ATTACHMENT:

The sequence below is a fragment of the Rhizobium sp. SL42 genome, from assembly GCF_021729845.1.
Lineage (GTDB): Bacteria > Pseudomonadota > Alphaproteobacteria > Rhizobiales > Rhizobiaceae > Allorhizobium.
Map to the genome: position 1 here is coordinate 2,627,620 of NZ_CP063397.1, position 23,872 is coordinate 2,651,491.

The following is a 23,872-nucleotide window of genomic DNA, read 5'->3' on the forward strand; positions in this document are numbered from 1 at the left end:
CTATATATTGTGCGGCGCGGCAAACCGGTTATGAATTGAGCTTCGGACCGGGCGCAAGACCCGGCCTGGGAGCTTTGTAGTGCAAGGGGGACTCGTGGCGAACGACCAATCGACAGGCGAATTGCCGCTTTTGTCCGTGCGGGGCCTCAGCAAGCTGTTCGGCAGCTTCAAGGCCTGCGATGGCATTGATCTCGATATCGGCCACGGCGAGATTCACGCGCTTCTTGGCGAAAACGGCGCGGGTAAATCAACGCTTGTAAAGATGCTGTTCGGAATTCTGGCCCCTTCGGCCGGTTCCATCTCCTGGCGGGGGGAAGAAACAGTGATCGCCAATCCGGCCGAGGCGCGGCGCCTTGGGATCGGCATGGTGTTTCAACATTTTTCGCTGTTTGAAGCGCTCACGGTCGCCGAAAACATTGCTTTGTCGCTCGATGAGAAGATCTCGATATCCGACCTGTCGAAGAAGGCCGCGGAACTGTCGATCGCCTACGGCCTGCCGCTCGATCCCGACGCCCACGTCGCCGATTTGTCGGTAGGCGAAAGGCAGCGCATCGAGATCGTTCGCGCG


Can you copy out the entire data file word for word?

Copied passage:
The sequence below is a fragment of the Rhizobium sp. SL42 genome, from assembly GCF_021729845.1.
Lineage (GTDB): Bacteria > Pseudomonadota > Alphaproteobacteria > Rhizobiales > Rhizobiaceae > Allorhizobium.
Map to the genome: position 1 here is coordinate 2,627,620 of NZ_CP063397.1, position 23,872 is coordinate 2,651,491.

The following is a 23,872-nucleotide window of genomic DNA, read 5'->3' on the forward strand; positions in this document are numbered from 1 at the left end:
CTATATATTGTGCGGCGCGGCAAACCGGTTATGAATTGAGCTTCGGACCGGGCGCAAGACCCGGCCTGGGAGCTTTGTAGTGCAAGGGGGACTCGTGGCGAACGACCAATCGACAGGCGAATTGCCGCTTTTGTCCGTGCGGGGCCTCAGCAAGCTGTTCGGCAGCTTCAAGGCCTGCGATGGCATTGATCTCGATATCGGCCACGGCGAGATTCACGCGCTTCTTGGCGAAAACGGCGCGGGTAAATCAACGCTTGTAAAGATGCTGTTCGGAATTCTGGCCCCTTCGGCCGGTTCCATCTCCTGGCGGGGGGAAGAAACAGTGATCGCCAATCCGGCCGAGGCGCGGCGCCTTGGGATCGGCATGGTGTTTCAACATTTTTCGCTGTTTGAAGCGCTCACGGTCGCCGAAAACATTGCTTTGTCGCTCGATGAGAAGATCTCGATATCCGACCTGTCGAAGAAGGCCGCGGAACTGTCGATCGCCTACGGCCTGCCGCTCGATCCCGACGCCCACGTCGCCGATTTGTCGGTAGGCGAAAGGCAGCGCATCGAGATCGTTCGCGCG